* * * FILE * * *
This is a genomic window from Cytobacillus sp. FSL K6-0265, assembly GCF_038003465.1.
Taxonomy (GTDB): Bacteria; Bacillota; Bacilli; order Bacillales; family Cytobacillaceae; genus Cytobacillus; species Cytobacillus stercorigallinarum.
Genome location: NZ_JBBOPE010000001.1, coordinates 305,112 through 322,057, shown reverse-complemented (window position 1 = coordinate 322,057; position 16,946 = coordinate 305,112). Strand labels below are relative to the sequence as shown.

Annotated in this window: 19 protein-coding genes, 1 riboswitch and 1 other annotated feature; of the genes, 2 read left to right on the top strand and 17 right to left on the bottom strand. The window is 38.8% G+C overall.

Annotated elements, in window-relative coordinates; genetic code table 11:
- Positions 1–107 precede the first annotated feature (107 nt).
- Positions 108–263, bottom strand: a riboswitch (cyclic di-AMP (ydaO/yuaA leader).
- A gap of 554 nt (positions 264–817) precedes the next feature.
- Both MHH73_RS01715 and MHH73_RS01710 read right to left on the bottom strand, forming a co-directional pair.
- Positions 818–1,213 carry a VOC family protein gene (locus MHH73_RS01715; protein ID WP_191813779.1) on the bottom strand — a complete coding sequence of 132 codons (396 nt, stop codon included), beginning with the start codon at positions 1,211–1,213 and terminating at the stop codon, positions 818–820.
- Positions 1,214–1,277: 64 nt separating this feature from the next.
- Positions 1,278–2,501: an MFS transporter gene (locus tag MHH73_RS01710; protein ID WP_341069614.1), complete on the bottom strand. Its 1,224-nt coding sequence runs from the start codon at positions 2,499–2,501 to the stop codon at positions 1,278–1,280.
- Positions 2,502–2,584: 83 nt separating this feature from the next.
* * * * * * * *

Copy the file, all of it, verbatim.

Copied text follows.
This is a genomic window from Cytobacillus sp. FSL K6-0265, assembly GCF_038003465.1.
Taxonomy (GTDB): Bacteria; Bacillota; Bacilli; order Bacillales; family Cytobacillaceae; genus Cytobacillus; species Cytobacillus stercorigallinarum.
Genome location: NZ_JBBOPE010000001.1, coordinates 305,112 through 322,057, shown reverse-complemented (window position 1 = coordinate 322,057; position 16,946 = coordinate 305,112). Strand labels below are relative to the sequence as shown.

Annotated in this window: 19 protein-coding genes, 1 riboswitch and 1 other annotated feature; of the genes, 2 read left to right on the top strand and 17 right to left on the bottom strand. The window is 38.8% G+C overall.

Annotated elements, in window-relative coordinates; genetic code table 11:
- Positions 1–107 precede the first annotated feature (107 nt).
- Positions 108–263, bottom strand: a riboswitch (cyclic di-AMP (ydaO/yuaA leader).
- A gap of 554 nt (positions 264–817) precedes the next feature.
- Both MHH73_RS01715 and MHH73_RS01710 read right to left on the bottom strand, forming a co-directional pair.
- Positions 818–1,213 carry a VOC family protein gene (locus MHH73_RS01715; protein ID WP_191813779.1) on the bottom strand — a complete coding sequence of 132 codons (396 nt, stop codon included), beginning with the start codon at positions 1,211–1,213 and terminating at the stop codon, positions 818–820.
- Positions 1,214–1,277: 64 nt separating this feature from the next.
- Positions 1,278–2,501: an MFS transporter gene (locus tag MHH73_RS01710; protein ID WP_341069614.1), complete on the bottom strand. Its 1,224-nt coding sequence runs from the start codon at positions 2,499–2,501 to the stop codon at positions 1,278–1,280.
- Positions 2,502–2,584: 83 nt separating this feature from the next.